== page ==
- Ulysse Nardin Marine Torpilleur Military US Navy
“We long were the sole supplier to the American navy, which provides legitimacy. Military men never forget their origins!” Patrick Pruniaux, CEO of Ulysse Nardin
Under the influence of Rolf Schnyder, the former owner of the brand who held the reins for all of 30 years, Ulysse Nardin took a highly futuristic turn, as illustrated by Freak with its crazy display and movement, as well as the pioneering use of silicon in the escapement. “He was incredibly future-focused, which was what established the brand on the two bases it stands on today, one traditional and the other highly innovative. Now, we have to dig deeper into this heritage. Today, there is a very strong recognition of artisanship, for handcrafted work. That’s the current definition of luxury, which is based on historical knowledge.”
For Patrick Pruniaux, this work is virtually a moral obligation. The brand is using the services of a historian to reconstruct its heritage which dates back to 1846. The problem is that, for one thing, acquiring historical models is a costly mission, and for another, Ulysse Nardin does not have all of its archives at its disposal. A large proportion is at the Château des Monts in Le Locle.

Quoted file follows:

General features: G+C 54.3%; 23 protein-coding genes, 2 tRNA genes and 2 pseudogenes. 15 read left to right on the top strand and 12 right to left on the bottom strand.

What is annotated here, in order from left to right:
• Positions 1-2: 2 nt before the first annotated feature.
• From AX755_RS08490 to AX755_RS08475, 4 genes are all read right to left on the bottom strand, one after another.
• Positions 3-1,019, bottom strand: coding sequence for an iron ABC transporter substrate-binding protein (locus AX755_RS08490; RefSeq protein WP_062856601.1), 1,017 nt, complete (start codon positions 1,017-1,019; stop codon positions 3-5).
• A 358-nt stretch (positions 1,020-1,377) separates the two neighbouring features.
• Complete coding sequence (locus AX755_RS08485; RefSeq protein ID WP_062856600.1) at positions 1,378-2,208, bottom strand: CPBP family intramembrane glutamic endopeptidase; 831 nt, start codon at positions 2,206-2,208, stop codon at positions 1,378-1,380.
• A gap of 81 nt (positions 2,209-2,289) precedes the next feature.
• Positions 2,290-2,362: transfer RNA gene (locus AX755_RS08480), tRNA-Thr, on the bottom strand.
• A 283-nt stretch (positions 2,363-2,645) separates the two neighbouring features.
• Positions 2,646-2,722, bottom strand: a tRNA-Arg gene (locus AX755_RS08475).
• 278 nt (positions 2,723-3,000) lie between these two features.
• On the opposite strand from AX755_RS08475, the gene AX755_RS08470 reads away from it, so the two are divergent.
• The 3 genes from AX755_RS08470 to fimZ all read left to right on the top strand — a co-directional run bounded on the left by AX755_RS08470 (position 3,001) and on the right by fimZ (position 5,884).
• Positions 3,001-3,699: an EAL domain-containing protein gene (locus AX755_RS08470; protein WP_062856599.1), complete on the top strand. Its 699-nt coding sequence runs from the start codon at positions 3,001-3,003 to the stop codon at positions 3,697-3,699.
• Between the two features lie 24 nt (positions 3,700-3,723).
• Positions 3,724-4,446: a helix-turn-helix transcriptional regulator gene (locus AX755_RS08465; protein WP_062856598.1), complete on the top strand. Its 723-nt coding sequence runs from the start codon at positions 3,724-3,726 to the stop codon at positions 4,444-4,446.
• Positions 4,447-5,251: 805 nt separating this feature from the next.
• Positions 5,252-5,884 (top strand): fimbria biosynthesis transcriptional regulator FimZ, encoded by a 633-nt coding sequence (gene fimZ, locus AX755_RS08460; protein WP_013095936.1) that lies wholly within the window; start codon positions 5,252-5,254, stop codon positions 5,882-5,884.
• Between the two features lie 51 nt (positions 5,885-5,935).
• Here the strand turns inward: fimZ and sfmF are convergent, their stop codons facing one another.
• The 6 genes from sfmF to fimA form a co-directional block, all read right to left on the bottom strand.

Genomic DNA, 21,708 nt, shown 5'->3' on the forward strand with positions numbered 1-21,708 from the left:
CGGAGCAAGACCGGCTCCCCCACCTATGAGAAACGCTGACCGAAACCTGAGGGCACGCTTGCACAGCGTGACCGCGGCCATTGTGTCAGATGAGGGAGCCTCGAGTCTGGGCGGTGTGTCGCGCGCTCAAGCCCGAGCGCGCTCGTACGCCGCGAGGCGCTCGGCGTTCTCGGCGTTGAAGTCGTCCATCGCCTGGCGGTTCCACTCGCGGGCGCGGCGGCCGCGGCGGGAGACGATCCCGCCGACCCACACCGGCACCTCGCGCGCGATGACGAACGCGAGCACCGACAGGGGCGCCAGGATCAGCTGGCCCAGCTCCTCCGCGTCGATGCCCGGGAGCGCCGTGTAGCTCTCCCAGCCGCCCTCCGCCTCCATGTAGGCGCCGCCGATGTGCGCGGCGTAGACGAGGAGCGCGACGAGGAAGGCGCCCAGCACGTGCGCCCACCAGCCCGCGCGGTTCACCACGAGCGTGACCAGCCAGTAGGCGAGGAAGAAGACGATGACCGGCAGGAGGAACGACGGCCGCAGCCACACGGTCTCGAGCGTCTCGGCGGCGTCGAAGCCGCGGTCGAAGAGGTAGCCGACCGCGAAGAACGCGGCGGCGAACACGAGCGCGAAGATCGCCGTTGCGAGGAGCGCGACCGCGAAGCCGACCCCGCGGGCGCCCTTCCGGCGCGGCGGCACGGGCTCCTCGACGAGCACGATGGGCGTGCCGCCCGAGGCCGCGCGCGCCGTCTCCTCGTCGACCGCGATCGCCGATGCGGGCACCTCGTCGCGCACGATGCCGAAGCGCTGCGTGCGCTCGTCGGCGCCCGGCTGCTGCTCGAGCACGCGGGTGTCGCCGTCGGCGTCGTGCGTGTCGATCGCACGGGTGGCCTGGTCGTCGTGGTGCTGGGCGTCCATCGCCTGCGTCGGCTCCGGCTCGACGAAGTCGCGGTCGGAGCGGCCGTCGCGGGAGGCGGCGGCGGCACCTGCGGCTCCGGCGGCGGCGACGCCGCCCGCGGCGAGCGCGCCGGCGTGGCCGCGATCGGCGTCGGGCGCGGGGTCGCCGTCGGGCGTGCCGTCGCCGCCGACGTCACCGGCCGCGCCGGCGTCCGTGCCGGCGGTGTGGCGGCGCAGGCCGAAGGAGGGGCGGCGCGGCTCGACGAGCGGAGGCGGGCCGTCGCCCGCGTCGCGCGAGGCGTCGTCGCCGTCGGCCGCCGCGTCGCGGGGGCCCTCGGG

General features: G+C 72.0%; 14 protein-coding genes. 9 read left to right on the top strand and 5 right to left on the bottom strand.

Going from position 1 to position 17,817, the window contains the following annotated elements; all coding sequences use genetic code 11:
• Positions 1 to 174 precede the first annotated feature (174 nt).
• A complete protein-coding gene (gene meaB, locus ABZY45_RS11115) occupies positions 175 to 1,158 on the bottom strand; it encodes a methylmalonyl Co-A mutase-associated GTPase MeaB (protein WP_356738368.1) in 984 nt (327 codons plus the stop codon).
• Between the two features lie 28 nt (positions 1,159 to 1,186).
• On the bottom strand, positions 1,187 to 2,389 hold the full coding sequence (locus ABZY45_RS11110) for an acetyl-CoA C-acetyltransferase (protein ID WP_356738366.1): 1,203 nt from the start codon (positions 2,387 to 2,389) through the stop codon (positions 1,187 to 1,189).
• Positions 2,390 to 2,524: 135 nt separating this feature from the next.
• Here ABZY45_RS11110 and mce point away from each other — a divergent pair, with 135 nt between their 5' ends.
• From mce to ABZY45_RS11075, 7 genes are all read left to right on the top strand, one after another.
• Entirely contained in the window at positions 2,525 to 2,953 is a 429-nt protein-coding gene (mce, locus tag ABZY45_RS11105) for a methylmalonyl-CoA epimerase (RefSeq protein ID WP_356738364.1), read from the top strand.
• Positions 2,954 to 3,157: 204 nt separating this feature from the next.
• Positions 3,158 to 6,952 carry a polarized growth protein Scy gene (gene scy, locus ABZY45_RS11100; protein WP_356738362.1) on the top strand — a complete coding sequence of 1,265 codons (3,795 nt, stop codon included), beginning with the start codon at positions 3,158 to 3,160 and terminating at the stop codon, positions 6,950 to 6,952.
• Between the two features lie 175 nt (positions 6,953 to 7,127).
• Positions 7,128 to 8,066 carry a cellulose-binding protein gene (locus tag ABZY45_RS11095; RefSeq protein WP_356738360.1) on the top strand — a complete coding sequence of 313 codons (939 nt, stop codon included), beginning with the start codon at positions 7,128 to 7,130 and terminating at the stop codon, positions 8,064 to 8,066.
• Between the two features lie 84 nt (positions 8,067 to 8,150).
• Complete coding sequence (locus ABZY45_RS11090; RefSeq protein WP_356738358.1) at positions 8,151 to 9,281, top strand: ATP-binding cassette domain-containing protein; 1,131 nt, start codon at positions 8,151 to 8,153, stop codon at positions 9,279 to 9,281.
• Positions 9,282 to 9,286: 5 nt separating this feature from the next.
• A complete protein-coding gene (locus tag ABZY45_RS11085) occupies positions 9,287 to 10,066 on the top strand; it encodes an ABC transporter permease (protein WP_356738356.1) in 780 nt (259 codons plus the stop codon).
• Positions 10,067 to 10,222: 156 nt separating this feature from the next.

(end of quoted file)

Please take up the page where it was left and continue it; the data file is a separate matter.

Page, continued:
Girard-Perregaux: three box files on which to build the future
The objectives have been set and the other brand headed up by Patrick Pruniaux, Girard-Perregaux, is also occupied with exploring its heritage. But it has come up against several obstacles, as the company’s historian and “living memory” in the literal sense of the term, Willy Schweizer, explains. “Today, our entire archive fits into three box folders. That’s due to our company’s tumultuous history.”
Founded in 1791 by the visionary Geneva-based watchmaker Jean-François Bautte, the company’s ambition from the beginning was to bring the “factory” – the skilled artisans and workers who previously worked from home – together under one roof. Passed from one generation to another, sold and bought, the manufacture then oscillated between growth and commercial problems for a century. The merger in 1906 of Maison Bautte with the Girard-Perregaux cooperative gave the company its current name.
- The Three Gold Bridges, a signature of Girard-Perregaux
“Of all those years, nothing much remains in the archives,” says Willy Schweizer. “A large number of the documents were scattered, some destroyed or thrown away. We might chance on a few finds or recover a couple of items as we search, but not much.” Having worked in marketing and advertising, with responsibility for the Swiss and Middle-Eastern markets, this local history buff fell in love with the heritage of Girard- Perregaux the day a suitcase full of antique watches was entrusted to him. He patiently analysed the contents, which he eventually restored.